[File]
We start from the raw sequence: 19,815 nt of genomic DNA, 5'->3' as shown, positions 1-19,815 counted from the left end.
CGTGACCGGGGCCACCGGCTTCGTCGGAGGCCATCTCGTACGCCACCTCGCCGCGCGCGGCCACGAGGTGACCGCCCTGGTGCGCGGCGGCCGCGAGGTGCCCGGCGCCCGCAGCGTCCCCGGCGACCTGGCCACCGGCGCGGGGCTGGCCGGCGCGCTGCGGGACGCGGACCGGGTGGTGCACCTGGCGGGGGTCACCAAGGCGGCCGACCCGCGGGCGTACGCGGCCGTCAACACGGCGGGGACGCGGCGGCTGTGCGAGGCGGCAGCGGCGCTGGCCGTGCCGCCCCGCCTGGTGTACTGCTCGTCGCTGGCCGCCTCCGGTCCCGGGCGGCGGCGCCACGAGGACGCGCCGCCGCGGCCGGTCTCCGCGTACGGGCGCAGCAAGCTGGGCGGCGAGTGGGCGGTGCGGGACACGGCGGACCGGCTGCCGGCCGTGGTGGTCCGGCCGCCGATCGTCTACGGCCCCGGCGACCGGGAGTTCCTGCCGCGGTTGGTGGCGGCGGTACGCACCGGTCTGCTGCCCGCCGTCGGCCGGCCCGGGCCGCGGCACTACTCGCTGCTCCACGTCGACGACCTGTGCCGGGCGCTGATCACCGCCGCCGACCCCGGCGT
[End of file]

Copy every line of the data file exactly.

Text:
We start from the raw sequence: 19,815 nt of genomic DNA, 5'->3' as shown, positions 1-19,815 counted from the left end.
CGTGACCGGGGCCACCGGCTTCGTCGGAGGCCATCTCGTACGCCACCTCGCCGCGCGCGGCCACGAGGTGACCGCCCTGGTGCGCGGCGGCCGCGAGGTGCCCGGCGCCCGCAGCGTCCCCGGCGACCTGGCCACCGGCGCGGGGCTGGCCGGCGCGCTGCGGGACGCGGACCGGGTGGTGCACCTGGCGGGGGTCACCAAGGCGGCCGACCCGCGGGCGTACGCGGCCGTCAACACGGCGGGGACGCGGCGGCTGTGCGAGGCGGCAGCGGCGCTGGCCGTGCCGCCCCGCCTGGTGTACTGCTCGTCGCTGGCCGCCTCCGGTCCCGGGCGGCGGCGCCACGAGGACGCGCCGCCGCGGCCGGTCTCCGCGTACGGGCGCAGCAAGCTGGGCGGCGAGTGGGCGGTGCGGGACACGGCGGACCGGCTGCCGGCCGTGGTGGTCCGGCCGCCGATCGTCTACGGCCCCGGCGACCGGGAGTTCCTGCCGCGGTTGGTGGCGGCGGTACGCACCGGTCTGCTGCCCGCCGTCGGCCGGCCCGGGCCGCGGCACTACTCGCTGCTCCACGTCGACGACCTGTGCCGGGCGCTGATCACCGCCGCCGACCCCGGCGT